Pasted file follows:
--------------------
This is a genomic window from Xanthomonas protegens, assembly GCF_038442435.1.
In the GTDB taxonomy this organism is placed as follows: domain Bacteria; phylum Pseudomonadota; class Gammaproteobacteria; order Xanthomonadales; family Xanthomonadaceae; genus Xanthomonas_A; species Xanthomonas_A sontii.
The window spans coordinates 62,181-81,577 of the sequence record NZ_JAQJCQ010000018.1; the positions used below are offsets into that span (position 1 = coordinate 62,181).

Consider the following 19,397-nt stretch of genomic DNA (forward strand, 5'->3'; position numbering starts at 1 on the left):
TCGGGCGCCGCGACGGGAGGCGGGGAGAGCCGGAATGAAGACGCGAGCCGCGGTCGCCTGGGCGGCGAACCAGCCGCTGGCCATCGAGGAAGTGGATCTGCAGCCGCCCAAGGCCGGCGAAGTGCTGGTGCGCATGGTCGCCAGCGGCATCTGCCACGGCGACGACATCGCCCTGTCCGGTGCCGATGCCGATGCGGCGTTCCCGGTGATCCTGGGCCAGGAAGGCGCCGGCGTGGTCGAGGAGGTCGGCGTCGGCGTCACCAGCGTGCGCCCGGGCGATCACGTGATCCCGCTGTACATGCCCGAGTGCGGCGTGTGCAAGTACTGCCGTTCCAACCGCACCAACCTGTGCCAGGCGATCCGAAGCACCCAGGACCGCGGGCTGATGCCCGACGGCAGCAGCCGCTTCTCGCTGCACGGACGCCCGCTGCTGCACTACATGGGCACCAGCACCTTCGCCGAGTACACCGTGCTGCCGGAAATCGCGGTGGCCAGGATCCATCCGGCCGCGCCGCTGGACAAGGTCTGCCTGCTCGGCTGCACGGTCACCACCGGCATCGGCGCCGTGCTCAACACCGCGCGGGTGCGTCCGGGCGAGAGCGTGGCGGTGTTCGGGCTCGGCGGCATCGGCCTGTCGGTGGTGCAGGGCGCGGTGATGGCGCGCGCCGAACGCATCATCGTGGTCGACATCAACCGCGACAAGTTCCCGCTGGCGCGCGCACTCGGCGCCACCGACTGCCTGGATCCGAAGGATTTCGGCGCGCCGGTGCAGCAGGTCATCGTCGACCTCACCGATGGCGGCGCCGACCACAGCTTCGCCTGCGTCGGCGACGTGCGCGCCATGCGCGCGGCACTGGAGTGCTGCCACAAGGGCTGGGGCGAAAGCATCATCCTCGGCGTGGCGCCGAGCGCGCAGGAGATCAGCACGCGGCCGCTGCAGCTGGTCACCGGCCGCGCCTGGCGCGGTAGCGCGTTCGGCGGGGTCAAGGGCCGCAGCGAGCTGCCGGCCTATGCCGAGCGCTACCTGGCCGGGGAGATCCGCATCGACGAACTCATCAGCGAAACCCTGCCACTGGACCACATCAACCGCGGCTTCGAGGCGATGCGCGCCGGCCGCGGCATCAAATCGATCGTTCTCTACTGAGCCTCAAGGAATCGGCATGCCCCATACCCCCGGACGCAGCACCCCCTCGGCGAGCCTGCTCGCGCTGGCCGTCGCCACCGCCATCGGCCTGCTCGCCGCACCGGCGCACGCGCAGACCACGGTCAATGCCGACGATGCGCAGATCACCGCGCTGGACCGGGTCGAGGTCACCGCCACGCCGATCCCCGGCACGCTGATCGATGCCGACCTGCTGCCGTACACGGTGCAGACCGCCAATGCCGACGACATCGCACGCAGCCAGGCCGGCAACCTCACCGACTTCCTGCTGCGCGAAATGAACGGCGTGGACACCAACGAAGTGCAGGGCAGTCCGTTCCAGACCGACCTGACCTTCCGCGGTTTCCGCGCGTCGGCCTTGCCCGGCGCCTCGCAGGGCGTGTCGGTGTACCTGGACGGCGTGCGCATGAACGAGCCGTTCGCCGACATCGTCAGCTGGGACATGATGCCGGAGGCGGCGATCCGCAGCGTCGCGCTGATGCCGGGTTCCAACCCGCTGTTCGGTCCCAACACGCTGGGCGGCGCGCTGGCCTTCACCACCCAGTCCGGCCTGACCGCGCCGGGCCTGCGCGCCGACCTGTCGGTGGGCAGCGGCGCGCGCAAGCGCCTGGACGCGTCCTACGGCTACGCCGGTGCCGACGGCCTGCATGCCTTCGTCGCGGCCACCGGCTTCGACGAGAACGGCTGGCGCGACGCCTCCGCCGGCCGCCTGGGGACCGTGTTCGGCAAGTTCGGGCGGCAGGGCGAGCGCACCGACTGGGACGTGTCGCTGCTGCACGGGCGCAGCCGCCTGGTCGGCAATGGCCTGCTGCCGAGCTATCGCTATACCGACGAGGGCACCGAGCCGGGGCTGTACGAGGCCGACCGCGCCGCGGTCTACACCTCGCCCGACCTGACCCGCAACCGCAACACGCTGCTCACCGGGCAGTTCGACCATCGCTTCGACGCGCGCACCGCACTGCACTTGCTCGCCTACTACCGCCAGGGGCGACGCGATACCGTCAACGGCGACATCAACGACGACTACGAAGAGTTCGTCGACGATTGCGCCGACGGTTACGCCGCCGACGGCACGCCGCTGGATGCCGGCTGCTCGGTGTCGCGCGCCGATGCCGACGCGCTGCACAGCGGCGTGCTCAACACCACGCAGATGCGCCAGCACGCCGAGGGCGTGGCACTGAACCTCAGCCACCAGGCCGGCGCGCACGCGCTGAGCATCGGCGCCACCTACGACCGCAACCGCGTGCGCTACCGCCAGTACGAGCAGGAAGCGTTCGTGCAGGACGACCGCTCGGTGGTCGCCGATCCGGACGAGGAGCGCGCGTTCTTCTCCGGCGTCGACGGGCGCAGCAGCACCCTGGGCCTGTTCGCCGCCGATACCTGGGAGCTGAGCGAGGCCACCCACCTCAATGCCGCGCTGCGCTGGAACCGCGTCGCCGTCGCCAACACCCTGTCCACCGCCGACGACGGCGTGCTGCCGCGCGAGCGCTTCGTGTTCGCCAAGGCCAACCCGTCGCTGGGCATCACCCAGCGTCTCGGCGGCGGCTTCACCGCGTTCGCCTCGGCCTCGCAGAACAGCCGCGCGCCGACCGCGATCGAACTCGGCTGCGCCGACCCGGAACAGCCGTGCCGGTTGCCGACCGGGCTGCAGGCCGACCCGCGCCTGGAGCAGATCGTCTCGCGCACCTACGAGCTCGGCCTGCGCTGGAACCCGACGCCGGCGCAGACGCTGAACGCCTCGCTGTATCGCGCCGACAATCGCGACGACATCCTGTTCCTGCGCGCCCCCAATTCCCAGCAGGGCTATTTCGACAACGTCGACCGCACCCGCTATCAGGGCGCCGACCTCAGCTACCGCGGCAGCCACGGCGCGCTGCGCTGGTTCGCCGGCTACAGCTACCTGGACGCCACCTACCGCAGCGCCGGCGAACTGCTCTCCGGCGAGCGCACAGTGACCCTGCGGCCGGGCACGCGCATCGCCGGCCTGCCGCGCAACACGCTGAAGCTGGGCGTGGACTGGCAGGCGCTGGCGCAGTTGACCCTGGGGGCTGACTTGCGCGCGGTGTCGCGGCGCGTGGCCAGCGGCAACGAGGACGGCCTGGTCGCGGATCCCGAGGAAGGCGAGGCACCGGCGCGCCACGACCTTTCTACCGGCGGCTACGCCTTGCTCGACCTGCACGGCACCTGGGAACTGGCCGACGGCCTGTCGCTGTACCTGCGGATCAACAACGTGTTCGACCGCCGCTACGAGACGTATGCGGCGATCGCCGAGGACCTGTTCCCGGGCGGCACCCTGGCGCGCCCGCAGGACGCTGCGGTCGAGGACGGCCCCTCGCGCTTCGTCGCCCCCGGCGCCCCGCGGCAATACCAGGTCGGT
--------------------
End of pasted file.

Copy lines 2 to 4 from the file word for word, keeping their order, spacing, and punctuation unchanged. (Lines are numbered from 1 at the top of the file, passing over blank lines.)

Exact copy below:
In the GTDB taxonomy this organism is placed as follows: domain Bacteria; phylum Pseudomonadota; class Gammaproteobacteria; order Xanthomonadales; family Xanthomonadaceae; genus Xanthomonas_A; species Xanthomonas_A sontii.
The window spans coordinates 62,181-81,577 of the sequence record NZ_JAQJCQ010000018.1; the positions used below are offsets into that span (position 1 = coordinate 62,181).

Consider the following 19,397-nt stretch of genomic DNA (forward strand, 5'->3'; position numbering starts at 1 on the left):